Claudio Giovannesi • Director
"Juvenile detention centres are good for nothing"
- CANNES 2016: Claudio Giovannesi’s teen love story Fiore was presented in the Directors’ Fortnight at the Cannes Film Festival
The new movie by Claudio Giovannesi, Fiore [+see also:
Q&A: Claudio Giovannesi
film profile], is a story of teenage love behind bars, which was warmly received in the Directors’ Fortnight at the Cannes Film Festival. Fiore will hit screens in Rome and Milano on 25 May, and will reach the rest of Italy on 1 June, courtesy of BIM.
After doing so in Alì Blue Eyes [+see also:
interview: Claudio Giovannesi
film profile] and Fratelli d'Italia [+see also:
film profile], you once again explore the world of the most marginalised young people.
Claudio Giovannesi: What we were really interested in was showing prison as a place that ends up depriving you of many other things besides freedom. In this specific case, we’re talking about teenagers who are guilty in the eyes of the law but who are nonetheless innocent because of their still-unadulterated lives. And this is the only way they can possibly contemplate continuing to love each other, thinking of that very moment, without worrying about the consequences, as we adults would be prone to doing.
How did you come up with the idea for the film?
I discovered that there were two blocks in the juvenile detention centre in Rome, at Casal del Marmo – one for male inmates and the other for females. They are totally prohibited from coming into contact with each other and are not allowed to have any kind of exchange.
Then there was a four-month workshop in the juvenile detention centre, where you and screenwriters Filippo Gravino and Antonella Lattanzi volunteered as teachers.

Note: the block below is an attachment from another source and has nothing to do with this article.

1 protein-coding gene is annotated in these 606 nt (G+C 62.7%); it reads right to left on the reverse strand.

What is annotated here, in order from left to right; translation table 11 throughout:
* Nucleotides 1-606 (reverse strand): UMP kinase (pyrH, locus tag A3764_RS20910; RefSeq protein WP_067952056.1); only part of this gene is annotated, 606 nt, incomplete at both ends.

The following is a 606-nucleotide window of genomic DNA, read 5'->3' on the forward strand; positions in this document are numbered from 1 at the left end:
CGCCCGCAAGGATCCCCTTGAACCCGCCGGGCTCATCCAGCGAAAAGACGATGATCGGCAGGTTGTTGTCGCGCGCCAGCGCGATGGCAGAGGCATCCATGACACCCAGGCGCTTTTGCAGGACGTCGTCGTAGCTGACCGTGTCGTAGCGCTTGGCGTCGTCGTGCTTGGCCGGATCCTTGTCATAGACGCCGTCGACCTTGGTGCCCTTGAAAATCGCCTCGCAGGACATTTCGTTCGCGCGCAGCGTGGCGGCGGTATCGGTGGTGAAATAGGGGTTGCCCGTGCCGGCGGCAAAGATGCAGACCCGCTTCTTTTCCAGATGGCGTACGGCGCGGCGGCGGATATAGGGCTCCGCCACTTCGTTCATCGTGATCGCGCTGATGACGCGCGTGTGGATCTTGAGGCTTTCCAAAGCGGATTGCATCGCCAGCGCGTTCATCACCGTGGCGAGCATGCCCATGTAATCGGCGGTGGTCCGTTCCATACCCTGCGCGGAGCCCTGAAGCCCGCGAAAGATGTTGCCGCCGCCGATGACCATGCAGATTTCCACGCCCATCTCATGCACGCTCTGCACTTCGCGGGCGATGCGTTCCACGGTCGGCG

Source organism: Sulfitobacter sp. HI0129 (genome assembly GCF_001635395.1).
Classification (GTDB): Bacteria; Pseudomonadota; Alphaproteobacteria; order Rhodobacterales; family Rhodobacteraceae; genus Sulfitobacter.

A lot of what you see in the film, in terms of both the events and the dialogue, stems from that experience – even the countless absurd prohibitions that these youngsters are subjected to, like the one that says that these kids can’t use lipstick. Prison is good for nothing, if not just to keep them segregated, with its bars and solitary confinement cells… They make an attempt to rehabilitate them through the workshops, but it’s a waste of public money more than anything else. These minors are guilty in the eyes of the law, but they have the innocence of being adolescents.
What are the backgrounds of the two young lead actors, who are non-professionals?
We conducted a huge search for the people to play the two lead roles. In the end, we found Josh because he was already involved in some stage plays organised in the Beccaria prison in Milan, while we came across Daphne in a restaurant in Monteverde, Rome, where she was a waitress.
Valerio Mastandrea plays the girl’s father, and he is one of the few professionals, alongside Laura Vasiliu (4 Months, 3 Weeks and 2 Days [+see also:
interview: Cristian Mungiu
interview: Oleg Mutu
film profile]) and Aniello Arena (Reality [+see also:
interview: Matteo Garrone
We immediately thought of Mastandrea because we required an actor who would be able to guarantee that very high degree of truth we needed to bring to the film.
(Translated from Italian)
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